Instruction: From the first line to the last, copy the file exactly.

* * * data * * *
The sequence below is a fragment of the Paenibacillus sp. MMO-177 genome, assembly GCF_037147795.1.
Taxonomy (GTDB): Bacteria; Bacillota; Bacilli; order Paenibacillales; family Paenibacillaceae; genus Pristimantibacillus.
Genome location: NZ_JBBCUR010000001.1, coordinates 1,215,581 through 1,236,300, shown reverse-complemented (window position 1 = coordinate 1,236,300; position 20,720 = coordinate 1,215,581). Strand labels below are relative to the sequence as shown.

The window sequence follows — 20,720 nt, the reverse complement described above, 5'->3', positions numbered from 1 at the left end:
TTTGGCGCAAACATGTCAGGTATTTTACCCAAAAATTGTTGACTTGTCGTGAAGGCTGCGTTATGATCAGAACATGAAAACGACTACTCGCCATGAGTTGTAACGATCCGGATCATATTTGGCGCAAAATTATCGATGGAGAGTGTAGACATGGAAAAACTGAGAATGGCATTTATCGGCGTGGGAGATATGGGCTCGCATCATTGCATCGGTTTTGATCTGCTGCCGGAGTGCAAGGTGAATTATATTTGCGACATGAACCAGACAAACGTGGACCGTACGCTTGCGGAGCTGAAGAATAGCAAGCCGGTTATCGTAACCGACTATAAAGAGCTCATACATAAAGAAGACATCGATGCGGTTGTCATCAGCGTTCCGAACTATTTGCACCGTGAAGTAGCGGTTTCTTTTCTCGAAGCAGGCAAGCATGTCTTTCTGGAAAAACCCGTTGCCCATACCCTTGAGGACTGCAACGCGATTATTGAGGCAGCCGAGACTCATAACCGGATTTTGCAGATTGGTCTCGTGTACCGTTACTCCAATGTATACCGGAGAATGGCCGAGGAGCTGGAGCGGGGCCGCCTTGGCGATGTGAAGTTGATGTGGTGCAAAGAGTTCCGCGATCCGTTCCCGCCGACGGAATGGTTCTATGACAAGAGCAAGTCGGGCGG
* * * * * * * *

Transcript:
The sequence below is a fragment of the Paenibacillus sp. MMO-177 genome, assembly GCF_037147795.1.
Taxonomy (GTDB): Bacteria; Bacillota; Bacilli; order Paenibacillales; family Paenibacillaceae; genus Pristimantibacillus.
Genome location: NZ_JBBCUR010000001.1, coordinates 1,215,581 through 1,236,300, shown reverse-complemented (window position 1 = coordinate 1,236,300; position 20,720 = coordinate 1,215,581). Strand labels below are relative to the sequence as shown.

The window sequence follows — 20,720 nt, the reverse complement described above, 5'->3', positions numbered from 1 at the left end:
TTTGGCGCAAACATGTCAGGTATTTTACCCAAAAATTGTTGACTTGTCGTGAAGGCTGCGTTATGATCAGAACATGAAAACGACTACTCGCCATGAGTTGTAACGATCCGGATCATATTTGGCGCAAAATTATCGATGGAGAGTGTAGACATGGAAAAACTGAGAATGGCATTTATCGGCGTGGGAGATATGGGCTCGCATCATTGCATCGGTTTTGATCTGCTGCCGGAGTGCAAGGTGAATTATATTTGCGACATGAACCAGACAAACGTGGACCGTACGCTTGCGGAGCTGAAGAATAGCAAGCCGGTTATCGTAACCGACTATAAAGAGCTCATACATAAAGAAGACATCGATGCGGTTGTCATCAGCGTTCCGAACTATTTGCACCGTGAAGTAGCGGTTTCTTTTCTCGAAGCAGGCAAGCATGTCTTTCTGGAAAAACCCGTTGCCCATACCCTTGAGGACTGCAACGCGATTATTGAGGCAGCCGAGACTCATAACCGGATTTTGCAGATTGGTCTCGTGTACCGTTACTCCAATGTATACCGGAGAATGGCCGAGGAGCTGGAGCGGGGCCGCCTTGGCGATGTGAAGTTGATGTGGTGCAAAGAGTTCCGCGATCCGTTCCCGCCGACGGAATGGTTCTATGACAAGAGCAAGTCGGGCGG